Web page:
Mitchell was one of the most influential drummers of the late 1960s and early 1970s. In the few years before joining The Experience he was known locally as an outstanding session drummer and had hosted a children’s program on TV. Pre-Experience bands included “Johnny Harris and the Shades” The Riot Squad and Georgie Fame and the Blue Flames.
Mitchell is noted for his work with The Jimi Hendrix Experience, and legendary work on such songs as “Manic Depression”, “Voodoo Child (Slight Return)”, “Fire” and “Third Stone from the Sun”. Mitchell came from a jazz background and like many of his drummer contemporaries was strongly influenced by the work of Elvin Jones, Philly Joe Jones, and Art Blakey. He brought this dynamic, flowing style to the group, and was given the freedom to perform interplay with Jimi Hendrix, while still maintaining a foundational rhythm. The speed and creativity of his comping style of playing was impressive, as any drummer trying to emulate it would attest. In the Experience’s film debut at Monterey Pop Festival, Mitchell’s playing appears to be on fast speed relative to all else on stage.
Mitchell pioneered a style of drumming, which would later become known as fusion. This is a “lead” style of playing distinguished by virtuoso interplay with lead instruments such as guitar or keyboards, and the melding of jazz and rock drumming styles. In late 1966, this expressive and flamboyant style of playing was unusual in rock and roll. Historically drums were relegated to the background, keeping rhythm along with the electric bass. Along with Hendrix’s revolutionary guitar work and songwriting, Mitchell’s playing helped redefine rock music. He did this, incidentally, using the traditional ‘classic grip’ method of holding the drum sticks, as did many other technically extraordinary drummers such as Louis Bellson and Buddy Rich, or the innovative Tony Williams.
Mitchell was Hendrix’s most important musical collaborator, playing in Hendrix’s Experience trio from October 1966 to mid-1969, his Woodstock band in August 1969, and also his “Cry of Love” band in 1970. Hendrix would often record tracks in the studio with only Mitchell, and in concert the two fed off of each other to exciting effect.
Mitchell played in the band The Dirty Mac which was assembled for The Rolling Stones Rock and Roll Circus in 1968. The band contained John Lennon as “Winston Leg-Thigh” as vocalist and rhythm guitarist, Eric Clapton as guitarist, Keith Richards as bassist, and Mitch Mitchell as drummer. They recorded a rendition of the song Yer Blues, as well as a jam called Whole Lotta Yoko.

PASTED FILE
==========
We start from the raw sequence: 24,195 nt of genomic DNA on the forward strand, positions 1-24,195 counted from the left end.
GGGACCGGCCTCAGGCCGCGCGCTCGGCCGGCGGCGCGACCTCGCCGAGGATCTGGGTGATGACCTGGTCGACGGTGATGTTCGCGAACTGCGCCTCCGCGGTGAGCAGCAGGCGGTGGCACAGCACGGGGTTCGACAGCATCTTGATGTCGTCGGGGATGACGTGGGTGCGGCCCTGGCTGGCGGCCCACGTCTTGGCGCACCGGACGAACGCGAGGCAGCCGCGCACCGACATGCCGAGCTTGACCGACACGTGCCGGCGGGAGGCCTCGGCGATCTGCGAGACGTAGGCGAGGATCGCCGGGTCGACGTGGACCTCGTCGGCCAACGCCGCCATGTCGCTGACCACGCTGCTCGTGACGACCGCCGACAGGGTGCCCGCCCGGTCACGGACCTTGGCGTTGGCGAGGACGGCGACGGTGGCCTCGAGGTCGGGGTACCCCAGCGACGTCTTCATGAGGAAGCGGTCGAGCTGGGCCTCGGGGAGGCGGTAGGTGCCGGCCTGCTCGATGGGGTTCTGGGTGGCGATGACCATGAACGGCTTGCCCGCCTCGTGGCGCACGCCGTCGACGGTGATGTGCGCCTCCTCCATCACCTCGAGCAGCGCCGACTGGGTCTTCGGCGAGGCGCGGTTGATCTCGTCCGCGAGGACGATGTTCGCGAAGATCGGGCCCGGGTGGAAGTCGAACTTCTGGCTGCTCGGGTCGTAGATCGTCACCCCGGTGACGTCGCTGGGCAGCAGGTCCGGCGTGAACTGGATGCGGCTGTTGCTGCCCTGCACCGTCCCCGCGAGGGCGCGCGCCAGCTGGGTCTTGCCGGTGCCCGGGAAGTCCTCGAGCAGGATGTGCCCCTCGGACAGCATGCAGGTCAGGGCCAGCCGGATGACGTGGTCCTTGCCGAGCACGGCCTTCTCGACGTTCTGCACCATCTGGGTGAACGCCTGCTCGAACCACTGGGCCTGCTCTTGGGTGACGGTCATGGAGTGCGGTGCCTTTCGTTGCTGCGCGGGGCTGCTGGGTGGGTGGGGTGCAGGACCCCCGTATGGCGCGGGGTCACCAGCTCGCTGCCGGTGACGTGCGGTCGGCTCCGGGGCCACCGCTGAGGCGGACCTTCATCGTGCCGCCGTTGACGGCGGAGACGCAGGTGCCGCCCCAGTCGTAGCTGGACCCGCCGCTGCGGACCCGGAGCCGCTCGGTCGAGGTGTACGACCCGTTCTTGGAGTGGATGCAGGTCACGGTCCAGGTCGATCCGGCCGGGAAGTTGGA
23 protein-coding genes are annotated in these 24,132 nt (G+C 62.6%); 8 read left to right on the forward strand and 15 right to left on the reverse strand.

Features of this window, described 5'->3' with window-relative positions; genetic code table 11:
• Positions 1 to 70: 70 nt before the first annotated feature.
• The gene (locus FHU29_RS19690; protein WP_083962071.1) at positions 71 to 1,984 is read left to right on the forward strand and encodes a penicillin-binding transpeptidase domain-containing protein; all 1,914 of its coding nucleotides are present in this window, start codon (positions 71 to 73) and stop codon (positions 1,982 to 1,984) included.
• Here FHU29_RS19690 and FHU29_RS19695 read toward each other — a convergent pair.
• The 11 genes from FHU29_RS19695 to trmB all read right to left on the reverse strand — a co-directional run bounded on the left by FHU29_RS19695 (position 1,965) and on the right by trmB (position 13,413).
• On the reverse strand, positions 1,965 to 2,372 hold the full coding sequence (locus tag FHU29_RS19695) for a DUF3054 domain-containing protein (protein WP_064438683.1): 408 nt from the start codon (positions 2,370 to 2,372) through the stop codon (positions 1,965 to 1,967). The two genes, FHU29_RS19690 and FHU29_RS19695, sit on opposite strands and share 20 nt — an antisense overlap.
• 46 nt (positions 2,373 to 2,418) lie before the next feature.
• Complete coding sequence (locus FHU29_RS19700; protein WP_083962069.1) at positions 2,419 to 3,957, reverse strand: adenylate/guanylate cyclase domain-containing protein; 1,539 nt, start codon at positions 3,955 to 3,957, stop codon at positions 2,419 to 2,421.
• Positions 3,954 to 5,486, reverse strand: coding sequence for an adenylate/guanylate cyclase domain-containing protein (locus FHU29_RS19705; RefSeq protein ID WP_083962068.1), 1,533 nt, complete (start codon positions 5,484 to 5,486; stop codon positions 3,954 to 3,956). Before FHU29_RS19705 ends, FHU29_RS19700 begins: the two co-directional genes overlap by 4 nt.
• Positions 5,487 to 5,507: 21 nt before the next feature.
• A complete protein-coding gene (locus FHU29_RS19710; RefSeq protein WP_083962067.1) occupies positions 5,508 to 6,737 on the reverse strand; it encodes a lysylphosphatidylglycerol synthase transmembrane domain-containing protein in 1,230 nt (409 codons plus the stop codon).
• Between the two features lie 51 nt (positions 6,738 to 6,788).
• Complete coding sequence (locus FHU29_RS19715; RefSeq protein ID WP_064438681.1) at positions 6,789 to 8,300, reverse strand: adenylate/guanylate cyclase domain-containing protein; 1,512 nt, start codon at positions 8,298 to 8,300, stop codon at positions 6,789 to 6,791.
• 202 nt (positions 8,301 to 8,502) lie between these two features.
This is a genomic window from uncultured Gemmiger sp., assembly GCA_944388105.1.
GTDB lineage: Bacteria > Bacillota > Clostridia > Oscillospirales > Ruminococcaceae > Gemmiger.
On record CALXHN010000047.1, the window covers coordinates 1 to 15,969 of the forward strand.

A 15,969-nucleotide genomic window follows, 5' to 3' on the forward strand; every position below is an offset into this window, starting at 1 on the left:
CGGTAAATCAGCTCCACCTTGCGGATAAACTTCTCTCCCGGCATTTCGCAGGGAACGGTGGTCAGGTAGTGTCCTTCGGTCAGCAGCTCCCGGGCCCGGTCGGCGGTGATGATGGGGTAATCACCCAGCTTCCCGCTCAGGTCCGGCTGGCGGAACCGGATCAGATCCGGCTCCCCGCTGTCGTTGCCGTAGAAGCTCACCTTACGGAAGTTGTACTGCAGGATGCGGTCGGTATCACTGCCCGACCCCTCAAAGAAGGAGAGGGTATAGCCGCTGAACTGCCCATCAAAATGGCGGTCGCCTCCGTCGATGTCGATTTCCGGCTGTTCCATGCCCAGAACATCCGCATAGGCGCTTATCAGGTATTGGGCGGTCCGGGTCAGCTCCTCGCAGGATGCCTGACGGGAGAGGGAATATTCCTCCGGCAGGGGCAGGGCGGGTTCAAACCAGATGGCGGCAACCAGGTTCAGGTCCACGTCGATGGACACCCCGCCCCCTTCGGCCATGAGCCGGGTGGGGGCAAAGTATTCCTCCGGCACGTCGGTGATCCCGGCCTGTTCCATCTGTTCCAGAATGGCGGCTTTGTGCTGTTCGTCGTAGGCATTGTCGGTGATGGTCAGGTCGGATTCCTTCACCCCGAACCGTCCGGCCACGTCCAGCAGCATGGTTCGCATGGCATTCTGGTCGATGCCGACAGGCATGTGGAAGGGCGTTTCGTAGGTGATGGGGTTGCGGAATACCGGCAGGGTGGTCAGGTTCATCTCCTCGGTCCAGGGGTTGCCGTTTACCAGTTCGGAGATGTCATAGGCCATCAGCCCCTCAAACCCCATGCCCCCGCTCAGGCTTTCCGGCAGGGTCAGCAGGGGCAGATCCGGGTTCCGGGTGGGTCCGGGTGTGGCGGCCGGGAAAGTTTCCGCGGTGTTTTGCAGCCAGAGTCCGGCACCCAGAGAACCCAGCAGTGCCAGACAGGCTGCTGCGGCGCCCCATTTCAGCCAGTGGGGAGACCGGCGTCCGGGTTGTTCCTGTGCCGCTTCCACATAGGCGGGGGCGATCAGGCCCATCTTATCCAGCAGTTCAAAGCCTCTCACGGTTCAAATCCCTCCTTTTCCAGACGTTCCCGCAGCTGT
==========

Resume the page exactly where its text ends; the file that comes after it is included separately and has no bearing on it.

After Hendrix’s death, Mitchell (along with engineer Eddie Kramer) finished production work on multiple incomplete Hendrix recordings, resulting in posthumous releases such as “Cry of Love” and “Rainbow Bridge”. In 1972, he teamed up with guitarists April Lawton and Mike Pinera (who would later go on to join Iron Butterfly) to form the quite innovative act Ramatam. They recorded one album and were Emerson, Lake & Palmer’s opening act at a number of concerts. Interestingly, Mitchell had been offered the drum spot in ELP during 1970, but turned it down in favor of playing with Hendrix. Ramatam never achieved commercial success and Mitchell left the act prior to their second LP release. Mitchell also did some gigs with Terry Reid, Jack Bruce, and Jeff Beck (subbing for drummer Cozy Powell, then sick).
According to Eddie Kramer’s book Hendrix: Setting the Record Straight, Michael Jefferey, Hendrix’s manager, an innovator in getting Hendrix promoted and established, relegated both Mitch Mitchell and Noel Redding to the status of mere paid employees without an ownership share in future revenues. This limited their earnings to a very low rate and led to Mitchell and Redding being largely excluded from sharing in future revenues generated from their work with The Jimi Hendrix Experience. This arrangement pressured Mitchell in the mid 1970’s to sell a prized Hendrix guitar. In addition, he sold his small legal claim to future Hendrix record sales for a sum reported to be in the range of $200,000.
For the rest of the 70s through to the 90s, Mitchell continued to perform and occasionally record although essentially doing so under the radar of most of his previous fans. He kept reasonably busy doing occasional session work (such as Junior Brown’s “Long Walk Home” album) as well as participating in various Hendrix-related recordings, videos, and interviews.
In 1999 Mitchell appeared on the late Bruce Cameron’s album, “Midnight Daydream” that included other Hendrix alumni Billy Cox and Buddy Miles along with Jack Bruce, with whom Mitchell had worked after Hendrix’s passing. Mitchell, seemingly in an attempt to satisfy the most enthusiastic fans of his drum work with Hendrix, even played a series of live shows with the very accurate Hendrix emulator Randy Hansen. Most recently, he was part of the “Gypsy Sun Experience” band, along with former Hendrix bassist Billy Cox and guitarist Gary Serkin. He is now in semi-retirement and lives in Europe.
Edited by metawirt on 13 Nov 2008, 09:58
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